In this study, we reported the effects of exposure to CeO2 NPs of ram spermatozoa stored for 96 h at 4 °C. The choice of these experimental conditions was based on the hypothesis that CeO2 NPs, with their catalytic action, might prevent the deleterious effects of storage at low temperatures on ram sperm cells. The decrease in quality of refrigerated semen restricts its application during artificial insemination programs to a short time span, limiting the diffusion of superior genotypes to small geographic areas and to restricted numbers of selected animals. For this reason, the perspective of storing semen for longer times would represent a great benefit in the management of genetic selection and reproduction in sheep breeding systems and a valuable alternative to cryopreserved semen.

Over the past decades many research groups focussed on improving the quality of refrigerated ram semen. The most promising approach is represented by the supplementation of storage extenders with anti-oxidant substances that contrast the deleterious effects of ROS accumulation and oxidative stress on sperm cells. Among others, CeO2 NPs are gaining increasing interest for their ability to change their oxidation status [19] conferring them promising scavenger properties.

Our research group [16] previously reported that ram spermatozoa stored at 4 °C for 24 h well tolerated concentrations of CeO2 NPs above those commonly dispersed in the environment (water 0.024 mg/L [20]; soil 1.12 mg/kg [21]) and the results reported in the present study are in agreement with these observation. The potential toxic effects of these compounds have to be carefully assessed and the consequences on the reproductive system are still under investigation. In mice, low concentrations of CeO2 NPs significantly affected in vitro fertilization and had genotoxic effects on both male and female gametes [13, 14]. In the present study, we can state that none of the sperm parameters analysed was negatively affected by extended exposure of sperm cells to CeO2 NPs.

Moreover, we described a consistent and significant increase in kinematic parameters of spermatozoa incubated with high concentrations of NPs that has not been reported before. This beneficial effect was mostly evident in spermatozoa exposed to 220 μg/mL NPs from 48 h of incubation onward. In fact, in the first 24 h of the trial, CeO2 NPs did not exert any effect on any of the analysed parameters. It has been reported that the overall quality of ram semen stored at 4 °C dramatically drops after 3 days [2224] and we can speculate that the activity of NPs might be stronger in cells with compromised morphologic and structural characteristics under stressing conditions such as storage at low temperatures.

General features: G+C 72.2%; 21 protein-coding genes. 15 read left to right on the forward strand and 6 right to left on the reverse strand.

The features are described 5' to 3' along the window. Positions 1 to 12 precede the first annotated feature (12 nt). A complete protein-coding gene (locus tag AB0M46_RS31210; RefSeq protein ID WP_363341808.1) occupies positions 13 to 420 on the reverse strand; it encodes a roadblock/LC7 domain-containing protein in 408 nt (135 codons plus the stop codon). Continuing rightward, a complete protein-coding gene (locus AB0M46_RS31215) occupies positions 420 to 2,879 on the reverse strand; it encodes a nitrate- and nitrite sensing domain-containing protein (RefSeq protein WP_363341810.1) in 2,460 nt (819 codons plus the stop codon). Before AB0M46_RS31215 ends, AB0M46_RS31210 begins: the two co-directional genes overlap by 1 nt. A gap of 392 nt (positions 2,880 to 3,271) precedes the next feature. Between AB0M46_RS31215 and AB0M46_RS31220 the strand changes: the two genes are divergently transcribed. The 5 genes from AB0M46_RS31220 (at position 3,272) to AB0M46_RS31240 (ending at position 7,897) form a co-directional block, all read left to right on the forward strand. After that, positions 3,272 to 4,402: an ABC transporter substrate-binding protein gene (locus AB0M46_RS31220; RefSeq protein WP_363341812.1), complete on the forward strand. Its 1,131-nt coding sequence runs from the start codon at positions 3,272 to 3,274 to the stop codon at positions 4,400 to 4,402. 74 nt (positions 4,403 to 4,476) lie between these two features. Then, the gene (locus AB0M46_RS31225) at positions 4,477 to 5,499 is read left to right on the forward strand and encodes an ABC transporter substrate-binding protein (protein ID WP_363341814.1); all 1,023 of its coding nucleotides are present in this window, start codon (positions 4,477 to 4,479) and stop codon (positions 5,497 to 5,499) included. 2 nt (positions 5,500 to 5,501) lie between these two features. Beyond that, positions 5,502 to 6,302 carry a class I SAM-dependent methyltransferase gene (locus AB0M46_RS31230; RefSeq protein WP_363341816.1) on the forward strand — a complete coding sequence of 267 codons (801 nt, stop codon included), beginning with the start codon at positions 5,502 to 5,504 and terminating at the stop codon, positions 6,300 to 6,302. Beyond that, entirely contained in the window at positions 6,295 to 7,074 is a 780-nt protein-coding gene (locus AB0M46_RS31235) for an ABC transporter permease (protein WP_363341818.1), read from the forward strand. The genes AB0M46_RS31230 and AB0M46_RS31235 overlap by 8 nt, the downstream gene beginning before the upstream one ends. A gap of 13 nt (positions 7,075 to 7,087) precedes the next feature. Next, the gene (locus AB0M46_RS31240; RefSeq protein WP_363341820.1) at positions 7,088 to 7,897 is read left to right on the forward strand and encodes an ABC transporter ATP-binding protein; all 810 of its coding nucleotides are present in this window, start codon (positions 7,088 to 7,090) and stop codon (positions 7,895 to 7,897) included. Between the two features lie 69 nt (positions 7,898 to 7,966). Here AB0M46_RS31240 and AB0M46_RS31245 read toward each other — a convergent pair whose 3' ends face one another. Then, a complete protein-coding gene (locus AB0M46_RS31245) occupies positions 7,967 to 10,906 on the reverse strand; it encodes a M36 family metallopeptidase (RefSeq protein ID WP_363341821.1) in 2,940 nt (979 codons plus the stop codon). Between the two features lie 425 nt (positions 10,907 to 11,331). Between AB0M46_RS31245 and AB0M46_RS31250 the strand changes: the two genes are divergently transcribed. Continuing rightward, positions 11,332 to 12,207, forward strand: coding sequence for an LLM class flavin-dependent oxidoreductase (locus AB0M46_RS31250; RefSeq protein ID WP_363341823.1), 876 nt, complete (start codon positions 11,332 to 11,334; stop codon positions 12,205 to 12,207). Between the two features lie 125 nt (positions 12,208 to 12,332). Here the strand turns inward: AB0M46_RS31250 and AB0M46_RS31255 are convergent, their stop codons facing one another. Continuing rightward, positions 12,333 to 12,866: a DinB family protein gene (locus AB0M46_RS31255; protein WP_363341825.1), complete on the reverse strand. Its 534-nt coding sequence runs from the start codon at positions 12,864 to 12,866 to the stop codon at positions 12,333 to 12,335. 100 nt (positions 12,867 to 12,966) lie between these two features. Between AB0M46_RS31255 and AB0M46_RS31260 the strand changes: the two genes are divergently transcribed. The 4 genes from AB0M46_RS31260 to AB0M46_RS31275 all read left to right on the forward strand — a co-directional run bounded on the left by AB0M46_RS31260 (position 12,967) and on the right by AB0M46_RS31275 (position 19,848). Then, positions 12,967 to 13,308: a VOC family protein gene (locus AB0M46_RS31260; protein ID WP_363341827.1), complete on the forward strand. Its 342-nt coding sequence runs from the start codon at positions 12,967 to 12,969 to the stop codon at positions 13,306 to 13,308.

In addition to the enhancement of TM and PM, incubation with NPs promoted the increase in parameters related to cells velocity (VAP, VCL and VSL) of around 10 μm/s. It has been reported that these parameters are highly correlated to fertility in several species such as ram [25, 26], bull [27] and boar [28]. Incubation with NPs also changed the rates of rapid spermatozoa in the exposed groups compared to the control with more than 50% of cells having a VAP > 75 μm/s at 72 and 96 h of incubation. These results are in agreement with what previously reported in rats fed with a diet containing citrate-coated CeO2 NPs (1 mg/kg). After 10 days of diet, the authors reported a significant increase in motility and viability of epididymal spermatozoa in treated animals compared to control group and suggested NPs as a helpful tool in contrasting age-related infertility [29]. A recent study carried out on humans reported an improvement in motility parameters in frozen- thawed semen following supplementation of cryopreservation medium with ZnO NPs [30]. These promising results may pave the way for a use of NPs as preservers of semen quality during storage at low temperatures although further investigations are strictly needed. Preaubert et al. reported no effect of CeO2 NPs on progressive motility rates in mice spermatozoa [14] and detrimental effects of NPs on sperm motility have been described in bull [31] and human [32], suggesting species-specific effects of these compounds.